A lot of people seem to want it to be that way. We are no longer able to possess a distinct Other enemy in the form of the Communists, so what are we supposed to do? The hyper-PC world of today prevents us from really isolating any other group of human beings who were born the way they are and putting ourselves on the other side of them. That’s not necessarily a bad thing, but it does leave a lot of people confused about who the hated Other is supposed to be. This is why zombie movies and shows have become so popular. There is a viscerally pleasing feeling to watching someone butcher another humanoid creature who isn’t quite human. We can project whatever Other humans we secretly despise onto the zombies.
Most of the comment boards at news sites devolve into name calling that doesn’t even give you a clue as to which side either party is on. Everyone knows that our elected officials aren’t interested in coming together to find practical solutions, but are looking instead at defining more clearly how they are the real Americans and those other people on the other side of the aisle are not.
Beyond just being an exercise to gain more perspective and empathy for others, it also helps me understand myself better. I have to come face-to-face with pieces of myself I’ve tended to ignore unless they rise up unexpectedly in social situations–pieces of me that are still boyish or even effeminate. Do I want to get rid of them? Is it a bad thing that I have more of a feminine side than a lot of men? Perhaps this is a negative astral artifact from a past life that should be exorcised, or a deep imprint from me identifying with Mother too much and not making the proper Lacanian cuts at the symbolic stages of my childhood development?
Quite frankly, I’ve lived through much happier years when I am able to tap more deeply into my masculine side, and talk in a deeper voice that comes from the chest rather than the nose. I am happier when I am able to find myself consistently reacting to situations in life like a man hardened by many life-threatening situations. People respond to me better. I whine and complain less. I begin to be more proactive and less reactive. I feel like I can see things more clearly.
But, it also has a rather limited dimension to it. If I completely forego empathy for others who aren’t white, male and GenX, I start to see myself becoming just another dude like any number of the dudes who hang around poolhalls and bars too long. I also start to feel as if I might be out of my element–that I’m not really made to simply become another pure dude.
It is much easier to retreat into the comfort of words. Within the paragraphs of other storytellers of fiction and nonfiction, I find myself completely empathizing with any number of characters who in real life would no doubt reject me at a glance. I remember the first person I met whose blog I’d been reading for months. I thought for sure that she and I were soulmates. And then, upon meeting her, I could sense that we were both rejecting each other at a glance.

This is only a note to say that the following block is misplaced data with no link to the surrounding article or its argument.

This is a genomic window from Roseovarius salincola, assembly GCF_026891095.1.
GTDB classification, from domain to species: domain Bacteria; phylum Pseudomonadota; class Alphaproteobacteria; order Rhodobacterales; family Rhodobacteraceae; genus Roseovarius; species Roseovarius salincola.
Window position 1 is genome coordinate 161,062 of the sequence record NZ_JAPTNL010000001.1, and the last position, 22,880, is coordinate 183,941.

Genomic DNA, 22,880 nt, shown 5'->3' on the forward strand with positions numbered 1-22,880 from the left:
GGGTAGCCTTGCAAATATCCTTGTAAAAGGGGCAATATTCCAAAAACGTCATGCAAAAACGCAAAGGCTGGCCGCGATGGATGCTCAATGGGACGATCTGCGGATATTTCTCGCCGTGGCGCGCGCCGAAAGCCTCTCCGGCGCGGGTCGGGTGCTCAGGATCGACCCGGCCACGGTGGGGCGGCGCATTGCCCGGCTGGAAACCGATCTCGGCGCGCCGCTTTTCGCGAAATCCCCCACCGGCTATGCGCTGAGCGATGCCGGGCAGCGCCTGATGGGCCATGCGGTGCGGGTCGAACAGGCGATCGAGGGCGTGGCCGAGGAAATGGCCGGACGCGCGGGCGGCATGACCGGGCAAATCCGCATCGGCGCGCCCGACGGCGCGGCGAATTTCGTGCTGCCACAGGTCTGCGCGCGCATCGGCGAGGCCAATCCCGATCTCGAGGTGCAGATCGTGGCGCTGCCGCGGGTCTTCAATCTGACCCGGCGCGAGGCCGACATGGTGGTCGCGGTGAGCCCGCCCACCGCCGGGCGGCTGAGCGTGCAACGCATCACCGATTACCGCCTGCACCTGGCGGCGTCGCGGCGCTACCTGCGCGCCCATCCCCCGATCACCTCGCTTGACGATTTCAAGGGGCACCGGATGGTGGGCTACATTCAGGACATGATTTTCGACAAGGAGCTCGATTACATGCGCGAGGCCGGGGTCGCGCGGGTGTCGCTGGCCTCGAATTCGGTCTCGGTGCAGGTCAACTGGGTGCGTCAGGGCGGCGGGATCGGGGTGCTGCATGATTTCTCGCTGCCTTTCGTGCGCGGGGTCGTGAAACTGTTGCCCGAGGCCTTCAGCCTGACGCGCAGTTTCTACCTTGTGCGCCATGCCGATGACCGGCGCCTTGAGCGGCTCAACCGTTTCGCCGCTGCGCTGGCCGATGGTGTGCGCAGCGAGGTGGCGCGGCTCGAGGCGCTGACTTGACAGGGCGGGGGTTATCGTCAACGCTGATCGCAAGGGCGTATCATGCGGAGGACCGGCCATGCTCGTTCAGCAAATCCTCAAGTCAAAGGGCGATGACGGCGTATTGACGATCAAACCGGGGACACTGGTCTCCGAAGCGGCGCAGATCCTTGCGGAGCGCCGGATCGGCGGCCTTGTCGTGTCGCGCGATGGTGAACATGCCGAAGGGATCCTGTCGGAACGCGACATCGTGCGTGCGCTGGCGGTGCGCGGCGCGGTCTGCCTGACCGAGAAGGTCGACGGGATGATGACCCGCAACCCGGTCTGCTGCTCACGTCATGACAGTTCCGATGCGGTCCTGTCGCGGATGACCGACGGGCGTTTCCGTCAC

For me, the characters on television are still too messy and coming at me in odd angles that I can’t quite approach. There is little or no resonance with any characters on TV, because they are all stripped of their humanity in order to be characters. It doesn’t matter if they are on a show that is supposed to be fiction or not–they almost never show their souls.
Do I need to re-qualify my original statement? I want positive, accelerated change without selling my soul. I don’t want to become a caricature or parody of a man just to gain a few extra dollars. I don’t have any qualms about selling my soul in the sense of selling out–I would gladly take a high-level, high-paying job at a big corporation in a second if one were offered to me. It’s more about changing too much, and taking pieces of me that I cherish as helping me stay multi-dimensional, and throwing them into the fire.
I’ve already thrown a lot of pieces of me into the fire.
I’ve thrown the whiny me into the fire, and the me who immediately seizes up with fear upon meeting new people. The me whose voice raised up an octave and eyes fluttered when he got nervous. I’ve gotten rid of the me who self destructs the second a social situation goes bad–someon makes a remark about my shyness or I sense that I’ve been rejected by the other person. I’ve gotten rid of the me who thinks that one day I will master a kind of Harry Potter wizardry over the physical world by developing my mental powers, and I’ve stopped fantasizing about ruling the world like a megalomaniac.